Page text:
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Old   February 23, 2012, 23:59
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Thanks for the clarification. I am still waiting for the inputs, i ll update u once i get it.

Thanks
KGN
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Old   February 24, 2012, 01:10
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Quote:
So based on the no.of blades i ve to change its angular position?
I trust that by angular position you mean the relative position of rotor and stator and not the sector cut for one blade.
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Old   February 24, 2012, 03:57
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Quote:
Originally Posted by Far View Post
I trust that by angular position you mean the relative position of rotor and stator and not the sector cut for one blade.
Yes I meant the relative position of rotor and stator.
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Old   February 24, 2012, 10:04
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Quote:
I am still waiting for the inputs
You can start your meshing with the geometry files, boundary conditions may be applied at latter stage.
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Old   February 27, 2012, 01:24
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i have the CAD geometry, i am trying to extract the fluid volume, then i ll start meshing.
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Old   February 27, 2012, 03:43
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Hi Far,

While cleaning up the geometry for extracting the fluid volume, i noticed a clearnace between the rotor blade tip and the housing. Plz c the attached picture for better understanding.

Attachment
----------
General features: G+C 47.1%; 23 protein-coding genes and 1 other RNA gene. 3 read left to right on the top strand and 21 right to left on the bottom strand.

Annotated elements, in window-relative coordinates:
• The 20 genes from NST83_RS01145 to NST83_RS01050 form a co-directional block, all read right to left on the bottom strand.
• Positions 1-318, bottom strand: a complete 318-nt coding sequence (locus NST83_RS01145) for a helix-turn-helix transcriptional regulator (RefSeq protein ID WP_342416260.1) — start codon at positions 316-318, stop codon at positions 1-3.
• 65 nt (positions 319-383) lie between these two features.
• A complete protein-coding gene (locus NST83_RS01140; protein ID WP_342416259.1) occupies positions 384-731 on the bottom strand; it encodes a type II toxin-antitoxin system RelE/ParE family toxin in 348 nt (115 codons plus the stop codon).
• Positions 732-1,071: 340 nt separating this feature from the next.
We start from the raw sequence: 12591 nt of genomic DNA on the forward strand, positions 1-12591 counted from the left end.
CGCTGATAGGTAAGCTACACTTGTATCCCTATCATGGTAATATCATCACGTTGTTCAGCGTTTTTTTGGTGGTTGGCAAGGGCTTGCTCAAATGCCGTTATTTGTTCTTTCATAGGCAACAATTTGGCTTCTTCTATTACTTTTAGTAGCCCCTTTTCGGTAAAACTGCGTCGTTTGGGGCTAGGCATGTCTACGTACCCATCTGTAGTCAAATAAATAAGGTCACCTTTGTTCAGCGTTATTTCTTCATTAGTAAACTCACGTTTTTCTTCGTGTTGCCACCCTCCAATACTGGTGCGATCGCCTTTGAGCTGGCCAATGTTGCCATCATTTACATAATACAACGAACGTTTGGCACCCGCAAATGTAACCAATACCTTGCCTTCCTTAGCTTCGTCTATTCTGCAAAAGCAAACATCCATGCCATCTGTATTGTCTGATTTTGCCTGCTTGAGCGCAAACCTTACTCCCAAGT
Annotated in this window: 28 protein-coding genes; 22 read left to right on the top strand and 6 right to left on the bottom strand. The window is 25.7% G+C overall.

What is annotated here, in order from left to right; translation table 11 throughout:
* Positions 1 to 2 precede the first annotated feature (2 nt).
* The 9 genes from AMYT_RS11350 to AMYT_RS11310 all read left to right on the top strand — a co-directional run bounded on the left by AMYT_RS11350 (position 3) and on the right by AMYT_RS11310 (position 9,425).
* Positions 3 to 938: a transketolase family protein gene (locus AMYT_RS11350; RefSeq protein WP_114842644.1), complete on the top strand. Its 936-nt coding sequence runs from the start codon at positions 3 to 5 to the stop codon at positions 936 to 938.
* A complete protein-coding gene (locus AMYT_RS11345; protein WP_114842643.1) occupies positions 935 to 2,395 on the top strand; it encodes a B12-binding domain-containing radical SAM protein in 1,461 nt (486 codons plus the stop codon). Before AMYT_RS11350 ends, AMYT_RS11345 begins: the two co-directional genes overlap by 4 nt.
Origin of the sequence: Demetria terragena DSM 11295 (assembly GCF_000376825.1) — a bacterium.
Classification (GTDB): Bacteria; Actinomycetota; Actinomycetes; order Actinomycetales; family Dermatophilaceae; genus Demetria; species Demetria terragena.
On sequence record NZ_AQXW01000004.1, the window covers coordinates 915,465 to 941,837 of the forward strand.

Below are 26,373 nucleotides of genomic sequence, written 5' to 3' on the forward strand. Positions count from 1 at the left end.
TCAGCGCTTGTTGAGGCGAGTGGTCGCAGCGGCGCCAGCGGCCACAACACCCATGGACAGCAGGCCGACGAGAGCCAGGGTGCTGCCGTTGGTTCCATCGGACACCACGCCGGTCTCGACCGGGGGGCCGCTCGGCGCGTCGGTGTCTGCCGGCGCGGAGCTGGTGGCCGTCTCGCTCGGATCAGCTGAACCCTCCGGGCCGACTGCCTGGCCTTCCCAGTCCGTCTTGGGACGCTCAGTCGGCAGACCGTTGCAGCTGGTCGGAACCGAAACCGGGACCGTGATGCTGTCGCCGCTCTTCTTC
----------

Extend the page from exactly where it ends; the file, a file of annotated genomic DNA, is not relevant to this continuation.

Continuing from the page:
So my question is, while specfying the rotating region (rotor blade+fluid) whether we ve to include that in the fluid region or we ve separate it and specify it as stationary region.

Sorry i cant include the actual geometry because of NDA (Non-Diclosure aggrement)

Also can u tell what is the best strategy to extract the fluid volume

Regards
KGN
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Old   February 27, 2012, 05:56
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It is included.
So you have three walls : hub, blade and casing. In blade there is also wall parallel to casing that is top of blade (no wall if no tip clearance). Also you have one fluid region that includes the fluid in blade region as well as in tip region. Separate fluid regions are necessary when you are studying some stall concepts in compressor or tip recess in turbine. If needed I can provide you details how to do this.

To specify which is rotating or not rotating is done in CFX Pre. Meshing should be done in Turbogrid for each component. You should include the axial extent up to mid way between two components in .curve files.

Generally we give these boundary conditions
1. Fluid rotating.
2. hub is fixed relative to fluid (so in inertial frame it is moving, but in rotating frame is stationary). So you will not specify no motion condition for hub.
3. Blade: Same as hub
4. Casing : counter rotating wall. It is stationary in inertial reference frame but rotating in rotating reference frame, but in opposite direction.
5. Inlet: Total pressure, velocity components (normally axial =1, radial = 0 and tangential = 0 for axial inflow)
6. Outlet : static pressure.
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Old   February 27, 2012, 06:43